Winter Intersession 2013 Course Descriptions
101.012: Composition I: Exposition
MTWRF 930-1330: Jan. 6-10; Hybrid course 1.5 hours online
Natasha Jones, email@example.com
219.027: Technical and Professional Writing
TWRF 930-1330: Dec. 17-20; Hybrid course 1.5 hours online
Natasha Jones, firstname.lastname@example.org
219.030: Technical and Professional Writing
MTWR 9:00-4:45: Dec. 16-19; Jan. 6-7
David Dunaway, email@example.com
Technical and Professional writing is an essential part of any career. This course will survey the major forms of writing for professionals--reports, proposals, instructions, etc.--in an intensive fashion, combining in-class writing assignments, library research, and writing exercises. The instructor of this section is a senior professor of English who worked for a decade as a technical writer and started UNM's Professional Writing Program. Class meets for six days but gives full credit. Do not register if you cannot attend all class sessions.
224.010: Introduction to Creative Writing
MTWRF 1000-1800: Jan. 6-10
Julie Shigekuni, firstname.lastname@example.org
306.001: Arthurian Literature and Film
MTWF 10:00-4:30: Jan. 6-8; 10; 13-15; 17
Anita Obermeier, email@example.com
This course will investigate the enduring strength and attraction of the Arthurian legend from its beginnings in the medieval period to contemporary literature, popular culture, and film. We will read one of the greatest representations of the Arthurian Legend, Malory's Morte D'Arthur, and study the sources that influenced this work, comparing the readings to modern Arthurian films. This way, we can observe how each new version serves a new authorial, political, and cultural agenda, whether it is to establish a national foundation myth, or to endorse specific religious values, or to revive medieval values in an industrial age. We will also focus on the evolution of other important Arthurian characters, such as Gawain, Tristan, Perceval, Morgan le Fay, Galahad, Merlin, Lancelot, and Guinevere.
388.010: Ghosts, Goblins, Vampires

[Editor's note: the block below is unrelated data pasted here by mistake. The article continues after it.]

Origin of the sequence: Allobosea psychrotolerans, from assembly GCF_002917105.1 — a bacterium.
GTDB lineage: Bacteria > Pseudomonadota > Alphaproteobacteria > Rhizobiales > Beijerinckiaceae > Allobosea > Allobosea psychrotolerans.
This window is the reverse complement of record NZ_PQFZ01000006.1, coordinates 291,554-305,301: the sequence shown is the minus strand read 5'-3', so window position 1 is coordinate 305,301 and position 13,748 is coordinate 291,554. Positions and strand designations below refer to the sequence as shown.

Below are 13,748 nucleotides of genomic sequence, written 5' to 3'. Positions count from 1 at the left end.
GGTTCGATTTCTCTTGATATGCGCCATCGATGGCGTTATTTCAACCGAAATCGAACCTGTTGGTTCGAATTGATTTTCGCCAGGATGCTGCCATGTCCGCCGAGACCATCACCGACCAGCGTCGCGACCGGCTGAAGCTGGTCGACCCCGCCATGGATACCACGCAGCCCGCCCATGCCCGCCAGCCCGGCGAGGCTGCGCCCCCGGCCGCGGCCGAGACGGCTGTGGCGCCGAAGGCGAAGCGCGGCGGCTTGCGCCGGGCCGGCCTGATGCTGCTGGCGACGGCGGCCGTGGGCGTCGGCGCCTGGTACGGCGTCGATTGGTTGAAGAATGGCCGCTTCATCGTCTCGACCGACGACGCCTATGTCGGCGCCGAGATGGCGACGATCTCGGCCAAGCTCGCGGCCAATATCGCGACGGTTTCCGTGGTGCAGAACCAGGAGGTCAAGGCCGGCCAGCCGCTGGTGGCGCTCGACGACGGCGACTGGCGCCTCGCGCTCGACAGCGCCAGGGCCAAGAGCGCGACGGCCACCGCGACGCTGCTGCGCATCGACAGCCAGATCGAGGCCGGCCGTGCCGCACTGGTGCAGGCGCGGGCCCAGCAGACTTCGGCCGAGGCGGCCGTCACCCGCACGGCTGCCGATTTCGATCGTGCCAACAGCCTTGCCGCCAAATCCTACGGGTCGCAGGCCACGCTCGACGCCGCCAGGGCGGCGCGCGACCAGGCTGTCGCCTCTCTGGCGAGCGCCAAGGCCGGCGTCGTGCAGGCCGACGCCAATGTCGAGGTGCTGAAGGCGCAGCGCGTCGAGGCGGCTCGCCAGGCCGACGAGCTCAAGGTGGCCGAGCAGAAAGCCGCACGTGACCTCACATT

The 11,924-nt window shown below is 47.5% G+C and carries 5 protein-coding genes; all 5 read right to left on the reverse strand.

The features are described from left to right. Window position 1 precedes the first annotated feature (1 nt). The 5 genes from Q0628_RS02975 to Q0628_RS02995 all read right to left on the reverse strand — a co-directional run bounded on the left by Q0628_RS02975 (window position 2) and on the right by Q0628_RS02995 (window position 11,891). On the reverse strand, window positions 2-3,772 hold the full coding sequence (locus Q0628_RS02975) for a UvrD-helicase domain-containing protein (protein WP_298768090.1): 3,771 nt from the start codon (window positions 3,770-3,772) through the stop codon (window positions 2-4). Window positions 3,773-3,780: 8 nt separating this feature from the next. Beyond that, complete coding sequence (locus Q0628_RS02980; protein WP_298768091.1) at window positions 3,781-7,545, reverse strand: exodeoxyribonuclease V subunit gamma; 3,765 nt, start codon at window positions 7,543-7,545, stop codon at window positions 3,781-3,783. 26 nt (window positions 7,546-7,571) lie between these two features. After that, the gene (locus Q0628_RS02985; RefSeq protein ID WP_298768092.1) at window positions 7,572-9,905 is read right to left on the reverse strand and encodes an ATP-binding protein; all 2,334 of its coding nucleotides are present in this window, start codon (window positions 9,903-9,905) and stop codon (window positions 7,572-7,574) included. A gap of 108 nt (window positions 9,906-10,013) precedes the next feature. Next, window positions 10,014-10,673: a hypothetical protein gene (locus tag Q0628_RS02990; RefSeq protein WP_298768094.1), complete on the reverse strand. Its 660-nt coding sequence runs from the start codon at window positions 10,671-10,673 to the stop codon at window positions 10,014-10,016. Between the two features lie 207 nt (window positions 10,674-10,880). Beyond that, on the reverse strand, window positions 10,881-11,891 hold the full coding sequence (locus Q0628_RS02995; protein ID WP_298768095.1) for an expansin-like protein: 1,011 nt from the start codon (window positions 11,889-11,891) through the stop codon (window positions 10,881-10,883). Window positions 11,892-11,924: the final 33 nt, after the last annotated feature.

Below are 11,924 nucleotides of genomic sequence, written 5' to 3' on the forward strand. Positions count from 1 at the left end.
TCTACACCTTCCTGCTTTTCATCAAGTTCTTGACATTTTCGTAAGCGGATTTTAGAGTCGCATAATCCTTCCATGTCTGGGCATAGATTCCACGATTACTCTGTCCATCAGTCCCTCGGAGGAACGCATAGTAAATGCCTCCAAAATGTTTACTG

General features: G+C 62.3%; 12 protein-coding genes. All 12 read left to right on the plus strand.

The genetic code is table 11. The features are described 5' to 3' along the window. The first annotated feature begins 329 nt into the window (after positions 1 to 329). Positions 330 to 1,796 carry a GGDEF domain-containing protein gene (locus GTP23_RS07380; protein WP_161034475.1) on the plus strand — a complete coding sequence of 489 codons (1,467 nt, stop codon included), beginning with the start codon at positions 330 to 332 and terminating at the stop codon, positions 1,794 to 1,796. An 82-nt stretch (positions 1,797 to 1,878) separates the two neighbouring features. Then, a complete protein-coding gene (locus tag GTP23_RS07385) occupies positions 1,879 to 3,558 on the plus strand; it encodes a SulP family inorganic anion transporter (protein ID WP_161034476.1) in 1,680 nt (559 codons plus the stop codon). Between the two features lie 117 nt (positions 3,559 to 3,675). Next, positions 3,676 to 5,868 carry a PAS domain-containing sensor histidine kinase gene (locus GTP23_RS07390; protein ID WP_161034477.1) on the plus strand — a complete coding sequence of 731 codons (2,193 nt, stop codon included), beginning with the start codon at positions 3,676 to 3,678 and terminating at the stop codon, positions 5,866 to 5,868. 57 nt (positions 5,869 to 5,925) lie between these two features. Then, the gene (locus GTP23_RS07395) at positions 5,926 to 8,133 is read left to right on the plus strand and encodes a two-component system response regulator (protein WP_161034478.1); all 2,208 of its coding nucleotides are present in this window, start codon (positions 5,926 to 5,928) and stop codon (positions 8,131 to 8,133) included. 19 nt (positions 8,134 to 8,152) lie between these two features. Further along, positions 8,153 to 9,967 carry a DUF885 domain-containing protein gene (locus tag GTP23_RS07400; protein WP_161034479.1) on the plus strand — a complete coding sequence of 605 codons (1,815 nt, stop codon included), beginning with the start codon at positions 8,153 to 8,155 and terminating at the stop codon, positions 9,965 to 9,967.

MTWRF & Online 1000-1600 (see the exact schedule on the registration site)
Gail Houston, firstname.lastname@example.org
Why did the gothic and sensational genres appear in 19th century Britain? What anxieties and concerns do these genres capture? What are the features of these genres? How should we do literary and film analysis of this genre? In this course, we will read and watch films of Victorian examples of the ghost story, the vampire story, and a story about goblins by writers such as, Charles Dickens, Rudyard Kipling, Margaret Oliphant, Sheridan Le Fanu, Bram Stoker, and others. You will learn the basics of analyzing film while also performing literary analysis. Requirements will include one 10-12 page paper, research, miscellaneous short and group assignments; film and literary analysis, written and oral; some low-stakes acting; short quizzes and one final exam. This class will be taught as a hybrid: some days we will meet in class and other days you will be given assignments to complete online. I will send out the syllabus so you can start reading the required reading.
MTWRFS 1100-1615 Jan 2-Jan 10
Stephen Benz, email@example.com
This course focuses on editing as a professional skill. Along with practicing advanced copyediting skills, you will learn about "information design": the creation of documents that are complete, accurate, correct, comprehensible, usable, and appropriate for readers. Because editors must often be responsible for a document from its inception to its presentation as a finished product, you will also learn about layout and document design, as well as contemporary production processes. Successful completion of this course will provide you with the foundation necessary for a future career in the field.